Nursing in Exminster

The term 'Psychiatry' was coined in 1808 by Dr Johann Christian Reil and during the 19th century, psychiatry was established as a profession.

Exminster Hospital was opened in 1845. 

Dr John Charles Bucknill was appointed as the first Medical Superintendent in 1844.  Whereby feeling like the Hospital was being run with a penal attitude - most of the staff were prison trained - brought in the training scheme for nurses.

Initially mental health nurses were called "keepers", or "keepers of the insane". Who, according to Dr William Ellis, "were to be given better pay and training so as to attract more respectable intelligent people"

"Night Attendants" were appointed in 1878.

The first and second World Wars saw a depletion in nursing staff, and in 1942 the Hospital was bombed, with the loss of lives of both patients and staff.

There were still the strict regimes to follow the Second World War and segregation of patients continued. The wards were still all locked and you only held a key according to rank. If you were a member of the male staff, you had a male key. If you were a member of the female staff, you had a female key. Only hierarchy held a Master Key which enabled them to access all areas. Losing your keys was a disciplinary matter.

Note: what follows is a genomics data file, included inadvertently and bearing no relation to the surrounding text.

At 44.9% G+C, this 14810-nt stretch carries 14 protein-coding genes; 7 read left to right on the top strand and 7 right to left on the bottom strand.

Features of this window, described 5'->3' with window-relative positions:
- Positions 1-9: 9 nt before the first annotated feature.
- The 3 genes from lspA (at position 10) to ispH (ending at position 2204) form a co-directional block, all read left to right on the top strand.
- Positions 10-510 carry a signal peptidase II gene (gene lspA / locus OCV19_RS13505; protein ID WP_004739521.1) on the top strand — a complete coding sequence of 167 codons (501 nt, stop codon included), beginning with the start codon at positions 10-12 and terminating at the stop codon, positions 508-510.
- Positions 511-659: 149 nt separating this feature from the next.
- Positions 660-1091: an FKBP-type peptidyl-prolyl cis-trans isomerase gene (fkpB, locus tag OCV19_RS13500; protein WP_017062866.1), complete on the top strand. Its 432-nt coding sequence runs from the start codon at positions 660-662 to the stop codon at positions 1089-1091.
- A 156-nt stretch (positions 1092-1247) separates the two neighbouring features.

The wards were laid out as one long ward with beds on either side of the room known as "Florence Nightingale Wards". This made for easier vision of the patients but it meant little privacy for them.  Later, in the 1960s/70s, the wards were compartmentalized to give the patients privacy.

Moving up into the 60s/70s, there was still a stigma about mental health and general trained nurses were not very tolerant of mental health patients. If a patient needed to go to the Royal Devon & Exeter Hospital, they had to have a mental health nurse escort them and stay with them during their stay there.

The imminent closure of Exminster Hospital in the 1980s brought huge changes to the lives of both nursing staff and patients.  It was a big upheaval for wards to be moved into smaller units around the area. There were mixed feelings about the closure, especially as some of the patients had never known any other 'home', with many having been taken there as small children, through no fault of their own, and never knowing a life in the community. There were others who felt that the time had come to move away from the vast institution of the Hospital. Whatever opinions the nurses may have had, closure was going to happen by July 1987.